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Concentrations of the chemoattractants CXCL1, CXCL2, CXCL3, CXCL8, and C5a in milk were reduced by the preparation of milk whey by high-speed centrifugation or with rennet. About half of the chemoattractants (35 to 65%) were associated with the casein micelle sediment, except when whey was prepared by acidification. Consequently, quantification of chemoattractants should be carried out preferentially with skimmed milk samples or, whenever whey is needed, with acidic whey samples. The interference of milk or milk whey with the enzyme-linked immunosorbent assays (ELISAs) used to quantify the chemoattractants was moderate, as long as tetramethylbenzidine (TMB), not ABTS [2,2′-azino-bis-(3-ethylbenzthiazoline-sulfonate)], was used as the substrate of peroxidase. These considerations will help to assess more precisely a component of the immune response of the mammary gland to infection.
Mastitis, an inflammation of the mammary gland provoked mainly by bacterial infections, is one of the most prevalent and costly diseases for the dairy industry (22). Experimentally induced mastitis has been used widely to explore the inflammatory and immune response of the mammary gland, with a view to gaining a better understanding of this pathology and finally improving its control. The mammary gland lends itself to kinetic studies, owing to the ease of collecting sizable milk samples, allowing investigators to analyze cellular and humoral mediators of immunity. Many investigations have taken advantage of this asset, by using either living bacteria or bacterial products to induce mastitis and to monitor the time course of the inflammatory and immune responses (4, 8, 20, 21, 23, 24). In these studies, variations of concentrations of several immune mediators were measured by enzyme-linked immunosorbent assays (ELISAs). The interference of milk with ELISAs designed to measure chemokines and C5a in milk has been reported (13, 18, 19). The reason for this quenching phenomenon has not been reported.
Milk is a complex and heterogeneous medium, comprising fat globules, casein micelles, and cells in suspension in the fluid phase. It is often necessary to process milk before freezing and storage to separate the cells and fat from the skimmed milk. Although devoid of cells and fat, skim milk is likely to exert a matrix effect, owing to its high protein content. The caseins are major components of milk and are secreted as large colloidal aggregates termed micelles. In milk, caseins are at equilibrium between the bulk micellar and the small diffusible fractions, the extent of dissociation depending on both pH and temperature (10). Caseins have been reported to bind to proteins, such as plasminogen or aflatoxin (6, 27). Indeed, it has been shown that caseins are endowed with chaperone-like activity (7, 28). Like many other chaperones, caseins do not contain cysteine but have a lot of proline residues, they are amphipathic with an N-terminal hydrophilic polar domain and a C-terminal hydrophobic domain, they have a flexible tertiary structure, and they can form oligomers in solution (7, 26, 28). The flexibility of the structure and the presence of hydrophobic stretches would favor association with other proteins. Another feature of caseins is that their N-terminal hydrophilic polar domain is negatively charged. The polar domain of α-casein and β-casein contain anionic clusters comprising phosphoserine residues, and the polar domain of κ-casein, although devoid of phosphoserine clusters, is also strongly anionic (26). The phosphate groups of the phosphoserine residues are the main binding sites of cations, which are exchangeable between the bound and diffusible fractions (10). These properties may have a bearing with chemoattractants for neutrophils in milk, because these small proteins are cationic molecules.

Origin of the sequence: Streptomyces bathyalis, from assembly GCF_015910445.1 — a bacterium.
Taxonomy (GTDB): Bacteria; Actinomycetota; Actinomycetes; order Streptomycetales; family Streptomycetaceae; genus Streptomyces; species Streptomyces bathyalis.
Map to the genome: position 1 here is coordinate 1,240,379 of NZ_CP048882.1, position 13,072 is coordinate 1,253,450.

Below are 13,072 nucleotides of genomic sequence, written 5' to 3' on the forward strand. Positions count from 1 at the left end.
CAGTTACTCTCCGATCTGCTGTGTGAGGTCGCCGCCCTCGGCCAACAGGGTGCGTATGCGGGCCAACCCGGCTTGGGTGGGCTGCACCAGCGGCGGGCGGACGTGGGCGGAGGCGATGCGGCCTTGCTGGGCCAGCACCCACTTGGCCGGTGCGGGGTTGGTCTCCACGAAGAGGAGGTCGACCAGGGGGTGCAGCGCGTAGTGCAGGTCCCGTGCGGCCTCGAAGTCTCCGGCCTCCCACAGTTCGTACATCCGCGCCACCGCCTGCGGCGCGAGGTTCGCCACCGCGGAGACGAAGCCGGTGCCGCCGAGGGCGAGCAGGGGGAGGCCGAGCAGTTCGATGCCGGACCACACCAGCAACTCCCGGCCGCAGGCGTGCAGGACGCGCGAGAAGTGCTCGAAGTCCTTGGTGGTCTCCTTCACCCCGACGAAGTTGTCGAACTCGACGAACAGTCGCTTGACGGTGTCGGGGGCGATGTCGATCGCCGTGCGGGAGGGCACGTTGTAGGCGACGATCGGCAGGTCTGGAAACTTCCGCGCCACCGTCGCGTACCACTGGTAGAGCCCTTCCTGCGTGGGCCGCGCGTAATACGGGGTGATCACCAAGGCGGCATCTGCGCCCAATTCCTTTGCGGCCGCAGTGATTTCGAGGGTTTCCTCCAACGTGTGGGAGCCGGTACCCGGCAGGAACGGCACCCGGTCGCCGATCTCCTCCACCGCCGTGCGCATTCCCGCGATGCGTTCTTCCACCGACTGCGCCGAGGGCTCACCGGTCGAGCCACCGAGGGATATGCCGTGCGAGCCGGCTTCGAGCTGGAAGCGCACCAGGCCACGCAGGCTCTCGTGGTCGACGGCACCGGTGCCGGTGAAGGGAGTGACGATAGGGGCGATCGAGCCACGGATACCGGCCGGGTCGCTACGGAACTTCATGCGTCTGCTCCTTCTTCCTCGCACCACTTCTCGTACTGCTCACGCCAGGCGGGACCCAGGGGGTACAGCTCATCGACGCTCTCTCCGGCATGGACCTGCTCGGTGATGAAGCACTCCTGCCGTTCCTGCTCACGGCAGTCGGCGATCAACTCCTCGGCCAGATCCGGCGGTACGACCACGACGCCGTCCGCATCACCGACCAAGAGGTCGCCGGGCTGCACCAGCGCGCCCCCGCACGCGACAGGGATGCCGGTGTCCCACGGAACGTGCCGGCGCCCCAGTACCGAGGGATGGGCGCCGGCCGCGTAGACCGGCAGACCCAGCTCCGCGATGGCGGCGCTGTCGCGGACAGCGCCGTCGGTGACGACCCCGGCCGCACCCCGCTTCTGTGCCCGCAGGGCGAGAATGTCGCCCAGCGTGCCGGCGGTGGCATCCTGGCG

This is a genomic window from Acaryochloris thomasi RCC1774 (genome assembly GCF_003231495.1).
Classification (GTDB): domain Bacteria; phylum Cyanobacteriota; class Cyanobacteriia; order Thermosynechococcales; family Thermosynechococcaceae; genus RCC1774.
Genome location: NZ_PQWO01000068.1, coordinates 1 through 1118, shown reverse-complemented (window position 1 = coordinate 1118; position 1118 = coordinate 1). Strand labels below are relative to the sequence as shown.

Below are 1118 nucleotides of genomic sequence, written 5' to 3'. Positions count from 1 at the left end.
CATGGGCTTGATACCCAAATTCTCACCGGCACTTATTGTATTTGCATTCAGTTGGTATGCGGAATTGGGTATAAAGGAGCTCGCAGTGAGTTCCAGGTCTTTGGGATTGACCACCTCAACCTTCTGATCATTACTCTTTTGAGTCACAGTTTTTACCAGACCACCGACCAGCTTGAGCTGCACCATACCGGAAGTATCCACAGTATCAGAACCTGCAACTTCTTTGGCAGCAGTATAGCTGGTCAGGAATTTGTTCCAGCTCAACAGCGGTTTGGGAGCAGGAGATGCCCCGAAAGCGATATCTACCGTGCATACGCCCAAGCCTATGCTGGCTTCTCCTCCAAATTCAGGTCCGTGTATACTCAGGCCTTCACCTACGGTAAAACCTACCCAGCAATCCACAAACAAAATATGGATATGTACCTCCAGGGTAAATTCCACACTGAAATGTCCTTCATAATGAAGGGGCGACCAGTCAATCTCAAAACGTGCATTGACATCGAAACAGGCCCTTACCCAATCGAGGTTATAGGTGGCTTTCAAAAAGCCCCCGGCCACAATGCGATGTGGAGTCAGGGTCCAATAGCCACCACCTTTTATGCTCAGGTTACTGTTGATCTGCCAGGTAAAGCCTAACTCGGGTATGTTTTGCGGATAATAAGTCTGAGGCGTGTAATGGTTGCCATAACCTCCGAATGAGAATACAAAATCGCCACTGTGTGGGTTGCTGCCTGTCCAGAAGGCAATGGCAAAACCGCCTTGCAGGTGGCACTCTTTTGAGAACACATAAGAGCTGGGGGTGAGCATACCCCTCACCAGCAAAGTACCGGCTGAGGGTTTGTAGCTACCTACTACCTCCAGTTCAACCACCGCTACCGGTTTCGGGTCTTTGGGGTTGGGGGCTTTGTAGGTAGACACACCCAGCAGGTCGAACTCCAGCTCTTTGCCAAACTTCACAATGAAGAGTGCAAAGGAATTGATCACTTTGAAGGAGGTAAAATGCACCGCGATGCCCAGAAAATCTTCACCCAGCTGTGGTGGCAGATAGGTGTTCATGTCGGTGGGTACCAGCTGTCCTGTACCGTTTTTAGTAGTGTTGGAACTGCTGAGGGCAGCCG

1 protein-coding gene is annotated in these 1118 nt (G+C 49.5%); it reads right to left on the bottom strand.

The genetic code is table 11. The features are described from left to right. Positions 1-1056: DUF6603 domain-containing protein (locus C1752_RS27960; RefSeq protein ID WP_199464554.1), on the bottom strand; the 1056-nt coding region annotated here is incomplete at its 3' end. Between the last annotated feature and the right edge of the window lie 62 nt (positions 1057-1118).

Chemokines which target neutrophils belong to the subgroup characterized by the presence of the Glu-Leu-Arg (ELR) motif preceding the first two cysteines which are separated by one amino acid, the ELR+CXC chemokines (1). Of note, ELR+CXC chemokines are cationic molecules, with several basic amino acids (arginine and lysine) at their C-terminal end. Another chemoattractant for neutrophils, the complement fragment C5a, has a high density of charges at the N-terminal end, with a cluster of cationic lysine residues (11). These chemoattractants have been given attention in the setting of mastitis, because neutrophils constitute a major defense of the mammary gland against infections, and the promptness of neutrophil recruitment is a major determinant of the outcome of infection (9, 17). Several studies have shown that interleukin-8 (IL-8) (CXCL8), the prototypic ELR+CXC chemokine, and C5a are not detected in normal bovine milk but are secreted in sizable concentrations in mastitic milk (2). Other ELR+CXC chemokines, such as CXCL1, CXCL2, and CXCL3, are secreted in milk during mastitis (16). Recently, it has been shown that bovine milk contains a high concentration of CXCL3 (about 200 ng/ml), which is secreted constitutively by mammary epithelial cells, and that this chemokine is responsible for the chemotactic activity of normal milk to neutrophils (18).